Being in Africa, I started thinking about how amazing the Creator really is. Not only is the animal kingdom stunningly diverse and magnificent, but the people we meet here are as well. The majority of those who are hosting us are darked skinned. There are people groups from Egypt, Sub-Saharan Africa, Seychelle Islands and Madagascar. They are kind, smart, warm, welcoming, and charming. Watching them walking and working in the sun, I started thinking about the genius of natural design. Because the sun rarely gets filtered by clouds, it is intense and piecing. The Designer created skin with higher levels of the pigment, melanin, that makes skin darker as a protective factor for the people who live close to the Equator.
I was stationed and lived in Germany as an Air Force nurse. I noted that Germans are mostly light skinned. What a contrast. There is so much intelligence in this. The sun in Germany is rare and the northern sky is cloudy, winter is long, damp, and brutal. The people groups that are indigenous to this area do not need to be protected from the intensity of the sun. Their skin, therefore, is light, not peppered with large amounts of the protective pigment. What is the point?
In this dangerous time of racial division, I am reminded of the lunacy of it all. We are all members of the human family and the color of our skin serves a purpose of protection and wonder. What a wonderful thing to see regarding the intelligence of creation!
What can we do about racial and more recently, religious division? We can and we must discover the condition of the human family to increase our appreciation of what unites us. As I travel the world, I am convinced that moms around the globe seek to protect and care for their children. Children across continents cry when they are hungry or tired. They are curious and captivated with color, toys, balls, and trinkets. People globally are moved by music, laugh at something funny and are sad when they are lonely, frustrated, stressed, left out, bullied, or disappointed. All of us need food, water, shelter, rest, safety, security, belonging, acceptance, friends, purpose, companionship, love, kindness, support, and respect.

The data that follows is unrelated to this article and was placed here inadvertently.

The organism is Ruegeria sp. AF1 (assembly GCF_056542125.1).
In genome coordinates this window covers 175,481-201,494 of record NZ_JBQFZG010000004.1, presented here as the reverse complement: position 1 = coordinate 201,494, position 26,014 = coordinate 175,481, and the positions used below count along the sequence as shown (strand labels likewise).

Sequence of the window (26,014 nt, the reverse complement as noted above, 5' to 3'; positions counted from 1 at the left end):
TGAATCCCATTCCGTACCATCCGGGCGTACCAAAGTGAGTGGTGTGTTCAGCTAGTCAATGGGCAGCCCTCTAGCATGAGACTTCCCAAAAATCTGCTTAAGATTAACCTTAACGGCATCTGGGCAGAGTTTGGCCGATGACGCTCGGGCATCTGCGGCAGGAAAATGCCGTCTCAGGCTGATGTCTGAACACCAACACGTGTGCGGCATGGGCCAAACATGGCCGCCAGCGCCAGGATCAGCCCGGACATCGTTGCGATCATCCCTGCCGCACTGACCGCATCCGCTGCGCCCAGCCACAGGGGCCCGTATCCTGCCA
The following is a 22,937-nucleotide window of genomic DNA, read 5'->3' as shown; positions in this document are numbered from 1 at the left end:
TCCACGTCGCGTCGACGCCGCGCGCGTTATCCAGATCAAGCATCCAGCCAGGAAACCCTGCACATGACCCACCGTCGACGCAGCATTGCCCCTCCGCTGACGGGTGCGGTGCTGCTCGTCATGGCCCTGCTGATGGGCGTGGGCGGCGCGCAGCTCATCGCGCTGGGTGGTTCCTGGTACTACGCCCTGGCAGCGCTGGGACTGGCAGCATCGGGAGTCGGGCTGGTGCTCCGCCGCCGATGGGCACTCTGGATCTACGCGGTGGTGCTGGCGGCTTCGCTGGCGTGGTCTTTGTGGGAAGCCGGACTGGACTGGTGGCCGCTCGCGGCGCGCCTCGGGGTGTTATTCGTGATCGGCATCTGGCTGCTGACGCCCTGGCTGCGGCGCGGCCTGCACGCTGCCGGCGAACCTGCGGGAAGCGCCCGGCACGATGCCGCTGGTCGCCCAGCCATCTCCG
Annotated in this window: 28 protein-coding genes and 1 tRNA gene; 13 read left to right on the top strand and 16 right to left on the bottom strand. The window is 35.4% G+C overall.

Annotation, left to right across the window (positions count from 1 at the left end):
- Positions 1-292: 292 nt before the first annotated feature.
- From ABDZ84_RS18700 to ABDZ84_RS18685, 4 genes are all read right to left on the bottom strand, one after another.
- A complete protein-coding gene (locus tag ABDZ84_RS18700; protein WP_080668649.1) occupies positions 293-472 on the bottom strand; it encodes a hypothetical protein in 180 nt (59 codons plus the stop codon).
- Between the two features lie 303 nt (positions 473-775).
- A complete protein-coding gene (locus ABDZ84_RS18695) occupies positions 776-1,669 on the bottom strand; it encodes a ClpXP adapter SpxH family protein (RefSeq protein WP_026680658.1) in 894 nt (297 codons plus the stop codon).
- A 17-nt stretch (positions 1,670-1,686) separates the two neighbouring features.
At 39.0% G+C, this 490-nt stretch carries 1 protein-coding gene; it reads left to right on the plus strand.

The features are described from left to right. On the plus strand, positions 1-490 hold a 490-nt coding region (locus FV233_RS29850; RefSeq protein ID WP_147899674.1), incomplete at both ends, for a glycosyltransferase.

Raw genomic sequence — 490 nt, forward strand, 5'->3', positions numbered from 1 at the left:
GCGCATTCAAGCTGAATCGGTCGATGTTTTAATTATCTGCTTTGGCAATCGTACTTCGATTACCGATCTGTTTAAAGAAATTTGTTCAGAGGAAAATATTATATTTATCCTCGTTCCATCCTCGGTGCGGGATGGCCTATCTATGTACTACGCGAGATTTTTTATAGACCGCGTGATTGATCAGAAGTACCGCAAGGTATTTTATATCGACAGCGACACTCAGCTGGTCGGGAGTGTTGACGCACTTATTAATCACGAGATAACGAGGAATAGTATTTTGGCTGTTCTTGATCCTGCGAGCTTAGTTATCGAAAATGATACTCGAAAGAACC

To heal, we need to be intentional, moving toward knowing one another, learning likes, dislikes, hopes, hobbies, hurts, disappointments, dreams, family and cultural history, food preferences, gifts, talents, passions, viewpoints, personalities, love languages and character traits. To discover these things, we need to develop healthy relationships with those who, perhaps, appear and worship different from us. Every individual has a story and, many times, are fighting great challenges. Case in point, a gentleman who was on the subway with his three children was oblivious to the children misbehaving and bothering the other passengers. Finally, a disgruntled passenger spoke up and chastised the father for allowing his children to run wild. As if in a trance, he looked up and apologized saying, “I am so sorry, we just came from their mother’s funeral.” This story illustrates how we don’t know what we don’t know.
Let us make an intentional effort to break bread together, host people in our homes, worship together, discover, be curious, find out the story of individuals we meet while being caring and kind. If we do that our differences will unite us in the global human family. email@example.com